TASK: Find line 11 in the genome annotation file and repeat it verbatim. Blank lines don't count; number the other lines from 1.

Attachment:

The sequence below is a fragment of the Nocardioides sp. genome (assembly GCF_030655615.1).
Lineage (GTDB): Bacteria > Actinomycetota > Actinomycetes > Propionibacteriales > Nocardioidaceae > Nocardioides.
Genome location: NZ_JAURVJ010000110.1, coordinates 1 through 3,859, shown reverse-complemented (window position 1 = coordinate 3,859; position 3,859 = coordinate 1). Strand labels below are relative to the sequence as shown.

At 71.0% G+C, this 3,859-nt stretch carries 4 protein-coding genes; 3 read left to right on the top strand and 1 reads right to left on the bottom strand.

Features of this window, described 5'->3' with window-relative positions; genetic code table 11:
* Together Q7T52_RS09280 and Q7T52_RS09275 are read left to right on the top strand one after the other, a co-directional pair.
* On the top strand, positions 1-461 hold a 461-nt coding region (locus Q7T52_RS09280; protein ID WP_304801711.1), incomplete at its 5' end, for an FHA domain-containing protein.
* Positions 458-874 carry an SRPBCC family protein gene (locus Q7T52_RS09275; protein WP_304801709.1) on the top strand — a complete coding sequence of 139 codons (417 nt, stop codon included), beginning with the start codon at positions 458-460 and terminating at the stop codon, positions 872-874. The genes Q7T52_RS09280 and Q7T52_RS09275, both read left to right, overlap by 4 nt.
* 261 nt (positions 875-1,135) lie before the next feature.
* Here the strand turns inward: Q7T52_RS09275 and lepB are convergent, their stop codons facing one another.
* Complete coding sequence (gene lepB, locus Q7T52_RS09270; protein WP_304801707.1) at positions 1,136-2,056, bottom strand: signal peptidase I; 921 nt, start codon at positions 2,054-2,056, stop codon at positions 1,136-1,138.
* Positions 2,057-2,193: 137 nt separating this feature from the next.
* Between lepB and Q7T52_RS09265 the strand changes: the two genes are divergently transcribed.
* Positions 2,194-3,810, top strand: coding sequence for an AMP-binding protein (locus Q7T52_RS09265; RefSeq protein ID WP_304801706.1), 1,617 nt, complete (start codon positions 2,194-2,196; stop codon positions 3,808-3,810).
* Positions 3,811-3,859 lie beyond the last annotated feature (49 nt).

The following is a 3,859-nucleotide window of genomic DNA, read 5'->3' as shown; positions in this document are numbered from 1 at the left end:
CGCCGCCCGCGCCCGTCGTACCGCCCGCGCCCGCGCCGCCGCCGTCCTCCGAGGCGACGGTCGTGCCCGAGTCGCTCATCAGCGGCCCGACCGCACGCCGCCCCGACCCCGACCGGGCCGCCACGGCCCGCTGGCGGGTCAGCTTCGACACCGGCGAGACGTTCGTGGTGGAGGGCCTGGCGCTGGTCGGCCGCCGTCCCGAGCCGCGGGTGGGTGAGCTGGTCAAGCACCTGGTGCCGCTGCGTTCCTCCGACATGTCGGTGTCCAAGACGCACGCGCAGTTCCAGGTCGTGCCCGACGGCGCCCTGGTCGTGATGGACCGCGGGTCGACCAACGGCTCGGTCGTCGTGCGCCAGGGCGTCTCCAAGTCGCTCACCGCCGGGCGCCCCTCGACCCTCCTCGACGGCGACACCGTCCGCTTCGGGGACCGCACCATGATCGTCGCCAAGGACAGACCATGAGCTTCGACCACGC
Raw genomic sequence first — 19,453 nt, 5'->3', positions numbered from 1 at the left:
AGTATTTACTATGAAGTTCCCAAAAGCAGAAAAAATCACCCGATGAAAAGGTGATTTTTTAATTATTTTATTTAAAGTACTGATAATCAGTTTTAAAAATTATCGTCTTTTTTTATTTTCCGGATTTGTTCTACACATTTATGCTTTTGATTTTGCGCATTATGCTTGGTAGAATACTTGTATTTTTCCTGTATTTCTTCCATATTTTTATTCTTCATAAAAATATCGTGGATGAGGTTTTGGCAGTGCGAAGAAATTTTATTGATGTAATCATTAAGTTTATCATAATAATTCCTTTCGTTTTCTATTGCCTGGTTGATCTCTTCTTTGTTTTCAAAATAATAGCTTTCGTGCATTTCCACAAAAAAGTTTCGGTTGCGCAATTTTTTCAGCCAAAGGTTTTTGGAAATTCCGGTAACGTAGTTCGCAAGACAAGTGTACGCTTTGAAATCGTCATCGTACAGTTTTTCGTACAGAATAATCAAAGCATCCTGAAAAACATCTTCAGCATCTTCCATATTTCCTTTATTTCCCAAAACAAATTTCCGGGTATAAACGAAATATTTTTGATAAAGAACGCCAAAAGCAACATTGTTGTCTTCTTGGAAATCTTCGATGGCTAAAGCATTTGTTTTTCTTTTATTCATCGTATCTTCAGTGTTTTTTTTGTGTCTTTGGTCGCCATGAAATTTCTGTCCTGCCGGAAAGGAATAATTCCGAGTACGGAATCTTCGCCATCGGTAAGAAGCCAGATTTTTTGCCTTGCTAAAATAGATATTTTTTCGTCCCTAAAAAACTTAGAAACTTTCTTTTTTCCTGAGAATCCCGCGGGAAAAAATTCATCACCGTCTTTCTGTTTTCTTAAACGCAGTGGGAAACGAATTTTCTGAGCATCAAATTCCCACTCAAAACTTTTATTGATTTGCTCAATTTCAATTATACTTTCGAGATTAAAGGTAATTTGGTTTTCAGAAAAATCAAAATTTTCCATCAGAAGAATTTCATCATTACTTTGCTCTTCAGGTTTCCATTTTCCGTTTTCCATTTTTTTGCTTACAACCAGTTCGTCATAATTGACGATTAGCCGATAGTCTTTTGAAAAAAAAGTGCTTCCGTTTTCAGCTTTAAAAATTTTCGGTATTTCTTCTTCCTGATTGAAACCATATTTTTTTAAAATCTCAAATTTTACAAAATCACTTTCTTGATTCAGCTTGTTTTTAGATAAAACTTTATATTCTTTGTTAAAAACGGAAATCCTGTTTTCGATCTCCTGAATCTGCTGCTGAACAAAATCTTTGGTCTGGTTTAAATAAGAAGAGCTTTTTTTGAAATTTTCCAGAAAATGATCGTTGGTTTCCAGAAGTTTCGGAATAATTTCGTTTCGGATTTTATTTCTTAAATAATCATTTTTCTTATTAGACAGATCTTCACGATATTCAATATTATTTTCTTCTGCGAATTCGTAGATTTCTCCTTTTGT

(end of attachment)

* Complete coding sequence (gene lepB, locus Q7T52_RS09270; protein WP_304801707.1) at positions 1,136-2,056, bottom strand: signal peptidase I; 921 nt, start codon at positions 2,054-2,056, stop codon at positions 1,136-1,138.